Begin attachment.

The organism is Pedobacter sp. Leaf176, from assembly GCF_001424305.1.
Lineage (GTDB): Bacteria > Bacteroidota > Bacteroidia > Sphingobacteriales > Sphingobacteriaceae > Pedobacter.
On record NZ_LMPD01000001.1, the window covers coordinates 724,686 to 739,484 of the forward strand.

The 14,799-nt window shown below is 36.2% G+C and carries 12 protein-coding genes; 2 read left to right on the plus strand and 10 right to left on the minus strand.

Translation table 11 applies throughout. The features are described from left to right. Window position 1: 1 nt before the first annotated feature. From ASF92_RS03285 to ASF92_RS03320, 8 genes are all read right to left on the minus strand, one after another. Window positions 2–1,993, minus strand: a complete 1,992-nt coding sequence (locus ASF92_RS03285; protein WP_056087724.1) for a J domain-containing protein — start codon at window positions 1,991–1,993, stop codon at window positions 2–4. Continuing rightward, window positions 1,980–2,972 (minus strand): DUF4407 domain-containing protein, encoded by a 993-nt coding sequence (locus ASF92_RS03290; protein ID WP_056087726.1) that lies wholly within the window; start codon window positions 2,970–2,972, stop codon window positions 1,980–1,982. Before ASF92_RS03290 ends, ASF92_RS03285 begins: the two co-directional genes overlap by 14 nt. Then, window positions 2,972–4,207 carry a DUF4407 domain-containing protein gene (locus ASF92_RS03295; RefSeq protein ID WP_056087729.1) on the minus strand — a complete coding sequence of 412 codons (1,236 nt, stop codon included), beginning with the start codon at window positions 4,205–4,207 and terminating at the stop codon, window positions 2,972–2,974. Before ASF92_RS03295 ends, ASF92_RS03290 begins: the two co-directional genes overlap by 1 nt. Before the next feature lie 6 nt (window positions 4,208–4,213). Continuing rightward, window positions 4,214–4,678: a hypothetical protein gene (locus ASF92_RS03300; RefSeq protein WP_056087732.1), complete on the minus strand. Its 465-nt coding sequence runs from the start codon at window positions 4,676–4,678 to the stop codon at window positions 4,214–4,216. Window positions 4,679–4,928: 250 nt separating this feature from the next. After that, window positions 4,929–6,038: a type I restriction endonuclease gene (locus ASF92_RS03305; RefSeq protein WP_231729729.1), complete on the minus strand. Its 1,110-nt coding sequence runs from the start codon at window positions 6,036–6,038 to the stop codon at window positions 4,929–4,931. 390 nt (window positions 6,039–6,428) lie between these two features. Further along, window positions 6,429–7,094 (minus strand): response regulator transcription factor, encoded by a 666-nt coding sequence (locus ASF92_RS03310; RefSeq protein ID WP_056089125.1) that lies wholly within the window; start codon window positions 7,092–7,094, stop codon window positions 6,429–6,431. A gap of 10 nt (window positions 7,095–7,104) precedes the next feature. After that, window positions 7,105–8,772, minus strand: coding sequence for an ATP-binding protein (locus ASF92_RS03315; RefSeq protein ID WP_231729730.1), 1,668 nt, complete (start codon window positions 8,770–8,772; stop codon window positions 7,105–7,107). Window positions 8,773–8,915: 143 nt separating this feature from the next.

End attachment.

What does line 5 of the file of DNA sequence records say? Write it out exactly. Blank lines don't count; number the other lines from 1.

Translation table 11 applies throughout. The features are described from left to right. Window position 1: 1 nt before the first annotated feature. From ASF92_RS03285 to ASF92_RS03320, 8 genes are all read right to left on the minus strand, one after another. Window positions 2–1,993, minus strand: a complete 1,992-nt coding sequence (locus ASF92_RS03285; protein WP_056087724.1) for a J domain-containing protein — start codon at window positions 1,991–1,993, stop codon at window positions 2–4. Continuing rightward, window positions 1,980–2,972 (minus strand): DUF4407 domain-containing protein, encoded by a 993-nt coding sequence (locus ASF92_RS03290; protein ID WP_056087726.1) that lies wholly within the window; start codon window positions 2,970–2,972, stop codon window positions 1,980–1,982. Before ASF92_RS03290 ends, ASF92_RS03285 begins: the two co-directional genes overlap by 14 nt. Then, window positions 2,972–4,207 carry a DUF4407 domain-containing protein gene (locus ASF92_RS03295; RefSeq protein ID WP_056087729.1) on the minus strand — a complete coding sequence of 412 codons (1,236 nt, stop codon included), beginning with the start codon at window positions 4,205–4,207 and terminating at the stop codon, window positions 2,972–2,974. Before ASF92_RS03295 ends, ASF92_RS03290 begins: the two co-directional genes overlap by 1 nt. Before the next feature lie 6 nt (window positions 4,208–4,213). Continuing rightward, window positions 4,214–4,678: a hypothetical protein gene (locus ASF92_RS03300; RefSeq protein WP_056087732.1), complete on the minus strand. Its 465-nt coding sequence runs from the start codon at window positions 4,676–4,678 to the stop codon at window positions 4,214–4,216. Window positions 4,679–4,928: 250 nt separating this feature from the next. After that, window positions 4,929–6,038: a type I restriction endonuclease gene (locus ASF92_RS03305; RefSeq protein WP_231729729.1), complete on the minus strand. Its 1,110-nt coding sequence runs from the start codon at window positions 6,036–6,038 to the stop codon at window positions 4,929–4,931. 390 nt (window positions 6,039–6,428) lie between these two features. Further along, window positions 6,429–7,094 (minus strand): response regulator transcription factor, encoded by a 666-nt coding sequence (locus ASF92_RS03310; RefSeq protein ID WP_056089125.1) that lies wholly within the window; start codon window positions 7,092–7,094, stop codon window positions 6,429–6,431. A gap of 10 nt (window positions 7,095–7,104) precedes the next feature. After that, window positions 7,105–8,772, minus strand: coding sequence for an ATP-binding protein (locus ASF92_RS03315; RefSeq protein ID WP_231729730.1), 1,668 nt, complete (start codon window positions 8,770–8,772; stop codon window positions 7,105–7,107). Window positions 8,773–8,915: 143 nt separating this feature from the next.